Stronger steel for super-sized ships

Mitsubishi Heavy Industries and Nippon Steel Corporation have jointly developed a technology to use higher tensile strength steel for super-sized containerships


Mitsubishi Heavy Industries (MHI) and Nippon Steel Corporation have jointly developed a technology to use higher tensile strength steel (HTSS) for super-sized containerships. The steel will be used to make the longitudinal strength member, an essential part of a container ship’s hull.



As containerships increase in size to improve efficiency, the steel plates used for larger ships are becoming thicker, but this tends to decrease their toughness. HTSS offers toughness in addition to increased strength and reduced thickness and can contribute to improvements in weight reduction and fuel efficiency, while increasing the reliability of the ship’s hull.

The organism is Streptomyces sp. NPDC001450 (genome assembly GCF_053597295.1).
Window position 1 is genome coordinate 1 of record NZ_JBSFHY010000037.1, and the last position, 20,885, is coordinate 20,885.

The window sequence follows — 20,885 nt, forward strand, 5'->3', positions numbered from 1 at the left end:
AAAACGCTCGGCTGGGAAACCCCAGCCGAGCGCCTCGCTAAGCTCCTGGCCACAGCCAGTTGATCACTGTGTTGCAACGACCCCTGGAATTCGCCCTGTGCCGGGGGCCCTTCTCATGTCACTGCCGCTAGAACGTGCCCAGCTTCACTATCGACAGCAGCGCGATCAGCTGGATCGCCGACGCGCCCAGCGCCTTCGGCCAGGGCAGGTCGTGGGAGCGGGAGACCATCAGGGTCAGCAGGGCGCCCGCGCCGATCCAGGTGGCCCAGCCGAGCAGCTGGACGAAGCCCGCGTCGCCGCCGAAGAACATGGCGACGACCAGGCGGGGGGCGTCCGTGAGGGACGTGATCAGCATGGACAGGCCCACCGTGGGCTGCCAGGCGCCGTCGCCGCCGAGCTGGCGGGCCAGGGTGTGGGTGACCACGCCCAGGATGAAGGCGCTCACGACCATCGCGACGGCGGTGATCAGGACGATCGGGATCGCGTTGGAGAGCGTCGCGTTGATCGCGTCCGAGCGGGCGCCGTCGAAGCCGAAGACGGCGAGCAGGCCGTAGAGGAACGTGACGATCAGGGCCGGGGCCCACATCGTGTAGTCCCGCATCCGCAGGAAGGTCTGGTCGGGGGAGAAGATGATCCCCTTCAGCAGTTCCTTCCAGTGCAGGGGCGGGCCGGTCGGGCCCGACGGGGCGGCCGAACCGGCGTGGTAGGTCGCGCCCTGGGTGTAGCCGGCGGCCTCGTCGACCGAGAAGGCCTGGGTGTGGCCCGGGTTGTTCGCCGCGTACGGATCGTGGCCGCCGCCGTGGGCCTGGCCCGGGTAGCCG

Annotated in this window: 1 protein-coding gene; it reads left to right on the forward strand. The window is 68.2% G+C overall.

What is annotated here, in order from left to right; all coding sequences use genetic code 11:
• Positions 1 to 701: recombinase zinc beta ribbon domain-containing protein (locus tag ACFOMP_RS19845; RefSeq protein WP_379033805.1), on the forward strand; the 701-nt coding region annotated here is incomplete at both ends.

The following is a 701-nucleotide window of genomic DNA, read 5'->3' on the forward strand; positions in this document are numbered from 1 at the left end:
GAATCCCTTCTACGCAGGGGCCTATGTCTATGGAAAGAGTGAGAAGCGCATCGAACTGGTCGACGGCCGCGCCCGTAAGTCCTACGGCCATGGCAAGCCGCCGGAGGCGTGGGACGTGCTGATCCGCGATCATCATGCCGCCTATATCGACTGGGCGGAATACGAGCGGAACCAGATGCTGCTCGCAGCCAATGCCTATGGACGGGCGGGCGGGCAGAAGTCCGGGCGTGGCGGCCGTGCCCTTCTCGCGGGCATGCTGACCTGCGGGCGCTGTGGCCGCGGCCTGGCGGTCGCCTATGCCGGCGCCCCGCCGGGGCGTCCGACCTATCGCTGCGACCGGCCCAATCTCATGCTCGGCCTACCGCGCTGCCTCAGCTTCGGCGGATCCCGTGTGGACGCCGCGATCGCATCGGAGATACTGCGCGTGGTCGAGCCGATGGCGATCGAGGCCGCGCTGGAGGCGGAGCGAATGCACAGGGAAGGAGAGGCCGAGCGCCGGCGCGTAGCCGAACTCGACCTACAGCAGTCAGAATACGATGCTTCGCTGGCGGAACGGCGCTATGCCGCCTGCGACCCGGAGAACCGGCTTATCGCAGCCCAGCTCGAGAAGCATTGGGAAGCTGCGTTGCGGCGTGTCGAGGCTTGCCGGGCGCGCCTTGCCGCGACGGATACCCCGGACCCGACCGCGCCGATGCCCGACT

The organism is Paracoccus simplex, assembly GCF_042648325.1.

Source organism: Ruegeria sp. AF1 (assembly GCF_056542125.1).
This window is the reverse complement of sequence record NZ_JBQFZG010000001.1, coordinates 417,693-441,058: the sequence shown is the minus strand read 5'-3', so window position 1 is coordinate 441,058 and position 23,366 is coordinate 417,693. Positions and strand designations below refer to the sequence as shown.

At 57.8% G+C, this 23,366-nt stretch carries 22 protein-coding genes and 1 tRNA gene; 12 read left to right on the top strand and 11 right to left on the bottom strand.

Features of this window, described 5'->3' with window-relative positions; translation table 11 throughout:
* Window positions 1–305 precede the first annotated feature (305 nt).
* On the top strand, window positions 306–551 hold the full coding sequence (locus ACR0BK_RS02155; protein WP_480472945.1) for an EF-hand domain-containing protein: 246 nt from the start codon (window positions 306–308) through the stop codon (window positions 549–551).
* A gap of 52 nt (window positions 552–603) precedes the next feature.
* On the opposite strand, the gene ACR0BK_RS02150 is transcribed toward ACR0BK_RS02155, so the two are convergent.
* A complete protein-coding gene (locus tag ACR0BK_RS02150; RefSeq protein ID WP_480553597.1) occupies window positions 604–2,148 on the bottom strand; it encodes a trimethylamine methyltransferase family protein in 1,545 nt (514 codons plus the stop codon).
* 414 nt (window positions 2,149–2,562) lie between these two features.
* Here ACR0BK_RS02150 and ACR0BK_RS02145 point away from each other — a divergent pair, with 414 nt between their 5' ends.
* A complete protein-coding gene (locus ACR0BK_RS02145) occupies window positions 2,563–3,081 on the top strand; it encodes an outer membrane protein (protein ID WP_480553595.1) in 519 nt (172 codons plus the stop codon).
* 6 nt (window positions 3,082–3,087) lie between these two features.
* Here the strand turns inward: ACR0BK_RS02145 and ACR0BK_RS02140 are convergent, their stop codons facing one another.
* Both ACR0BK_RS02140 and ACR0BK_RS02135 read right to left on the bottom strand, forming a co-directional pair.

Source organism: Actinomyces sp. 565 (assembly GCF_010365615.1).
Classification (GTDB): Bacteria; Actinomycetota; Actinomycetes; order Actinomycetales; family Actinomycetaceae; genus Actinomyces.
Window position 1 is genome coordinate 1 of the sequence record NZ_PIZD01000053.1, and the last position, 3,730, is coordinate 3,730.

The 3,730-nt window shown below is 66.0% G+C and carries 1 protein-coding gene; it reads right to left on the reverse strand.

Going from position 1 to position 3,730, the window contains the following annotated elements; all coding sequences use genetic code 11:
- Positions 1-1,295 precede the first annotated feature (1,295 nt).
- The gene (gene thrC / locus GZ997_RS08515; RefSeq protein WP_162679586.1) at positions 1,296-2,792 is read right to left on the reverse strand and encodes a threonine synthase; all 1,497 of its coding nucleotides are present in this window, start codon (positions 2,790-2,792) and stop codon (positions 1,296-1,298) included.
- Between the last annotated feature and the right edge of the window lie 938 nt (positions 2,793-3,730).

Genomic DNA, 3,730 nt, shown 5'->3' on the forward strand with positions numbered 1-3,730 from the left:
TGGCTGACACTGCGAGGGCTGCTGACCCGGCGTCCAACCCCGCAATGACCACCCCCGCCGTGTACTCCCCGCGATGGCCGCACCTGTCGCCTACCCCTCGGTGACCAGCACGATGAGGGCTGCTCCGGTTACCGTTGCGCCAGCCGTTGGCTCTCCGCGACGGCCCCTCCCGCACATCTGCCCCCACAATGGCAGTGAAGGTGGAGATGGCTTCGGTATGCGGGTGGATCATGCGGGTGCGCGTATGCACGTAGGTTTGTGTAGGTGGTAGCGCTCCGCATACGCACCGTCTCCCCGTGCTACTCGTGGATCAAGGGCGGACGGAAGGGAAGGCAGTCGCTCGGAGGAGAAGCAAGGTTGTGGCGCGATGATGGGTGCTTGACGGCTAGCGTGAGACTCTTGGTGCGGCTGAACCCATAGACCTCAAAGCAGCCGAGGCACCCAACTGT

The containership will be built at MHI’s Nagasaki Shipyard and Machinery Works while the HTSS steel plate will be produced at Nippon Steel’s Oita Works.


The 47 kgf/mm2 HTSS is the world’s highest strength steel plate for the hull of commercial ships. Currently, the highest strength steel plate being used for commercial ships is 40 kgf/mm2 HTSS, introduced fifteen years ago.


Nippon Steel developed the new HTSS by applying its Thermo-Mechanical Control Process (TMCP) technology, a production process that concurrently enhances strength, toughness and weldability of steel through hot rolling and online water-cooling. The company verified the safety of the steel through evaluation at a test facility with a tensile capacity of 8,000 tonnes.